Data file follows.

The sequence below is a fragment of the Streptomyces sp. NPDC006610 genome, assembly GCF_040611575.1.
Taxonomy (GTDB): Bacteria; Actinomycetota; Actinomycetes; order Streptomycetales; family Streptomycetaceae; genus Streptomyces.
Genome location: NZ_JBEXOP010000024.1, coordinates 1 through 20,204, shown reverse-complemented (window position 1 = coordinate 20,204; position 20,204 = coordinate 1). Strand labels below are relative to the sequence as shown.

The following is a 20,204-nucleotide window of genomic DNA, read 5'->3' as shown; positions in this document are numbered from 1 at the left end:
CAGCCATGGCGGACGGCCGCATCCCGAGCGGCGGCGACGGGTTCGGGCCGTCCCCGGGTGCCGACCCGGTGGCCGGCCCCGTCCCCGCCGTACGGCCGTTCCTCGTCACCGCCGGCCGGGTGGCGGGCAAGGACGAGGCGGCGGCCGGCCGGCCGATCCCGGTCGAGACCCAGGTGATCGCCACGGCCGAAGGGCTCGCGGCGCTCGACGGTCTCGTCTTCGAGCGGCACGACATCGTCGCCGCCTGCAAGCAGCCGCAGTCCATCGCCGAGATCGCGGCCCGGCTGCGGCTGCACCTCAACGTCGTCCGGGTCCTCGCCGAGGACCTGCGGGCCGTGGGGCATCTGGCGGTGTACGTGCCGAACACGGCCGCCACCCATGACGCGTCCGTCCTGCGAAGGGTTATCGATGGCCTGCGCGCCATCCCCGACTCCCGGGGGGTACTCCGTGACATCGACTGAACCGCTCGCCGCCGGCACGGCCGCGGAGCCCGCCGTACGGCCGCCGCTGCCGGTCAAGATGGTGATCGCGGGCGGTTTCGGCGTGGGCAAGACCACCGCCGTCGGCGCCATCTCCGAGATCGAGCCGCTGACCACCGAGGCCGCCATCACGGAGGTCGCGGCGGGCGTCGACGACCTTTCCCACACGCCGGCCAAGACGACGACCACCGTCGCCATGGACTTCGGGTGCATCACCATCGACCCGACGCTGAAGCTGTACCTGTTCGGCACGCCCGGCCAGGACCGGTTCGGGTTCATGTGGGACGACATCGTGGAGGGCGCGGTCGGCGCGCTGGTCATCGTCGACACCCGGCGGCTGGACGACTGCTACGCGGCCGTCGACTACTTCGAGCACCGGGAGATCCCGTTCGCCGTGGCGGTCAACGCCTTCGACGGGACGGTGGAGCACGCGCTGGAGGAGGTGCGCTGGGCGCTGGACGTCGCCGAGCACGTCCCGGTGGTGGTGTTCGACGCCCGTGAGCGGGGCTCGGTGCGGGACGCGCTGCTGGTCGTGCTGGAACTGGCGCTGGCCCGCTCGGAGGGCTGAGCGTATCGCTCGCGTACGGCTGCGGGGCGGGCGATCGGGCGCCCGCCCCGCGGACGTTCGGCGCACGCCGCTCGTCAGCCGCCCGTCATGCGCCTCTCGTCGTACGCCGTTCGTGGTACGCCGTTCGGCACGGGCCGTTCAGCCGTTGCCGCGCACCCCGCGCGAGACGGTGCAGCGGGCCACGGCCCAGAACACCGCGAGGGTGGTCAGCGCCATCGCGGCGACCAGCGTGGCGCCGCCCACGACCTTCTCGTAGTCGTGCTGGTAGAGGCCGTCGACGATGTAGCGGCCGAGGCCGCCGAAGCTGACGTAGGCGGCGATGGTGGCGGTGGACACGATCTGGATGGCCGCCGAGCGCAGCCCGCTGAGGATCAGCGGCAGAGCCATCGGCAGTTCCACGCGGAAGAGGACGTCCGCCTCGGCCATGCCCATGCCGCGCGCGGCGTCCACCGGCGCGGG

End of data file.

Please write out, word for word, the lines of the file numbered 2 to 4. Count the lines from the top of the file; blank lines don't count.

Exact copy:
Taxonomy (GTDB): Bacteria; Actinomycetota; Actinomycetes; order Streptomycetales; family Streptomycetaceae; genus Streptomyces.
Genome location: NZ_JBEXOP010000024.1, coordinates 1 through 20,204, shown reverse-complemented (window position 1 = coordinate 20,204; position 20,204 = coordinate 1). Strand labels below are relative to the sequence as shown.

The following is a 20,204-nucleotide window of genomic DNA, read 5'->3' as shown; positions in this document are numbered from 1 at the left end: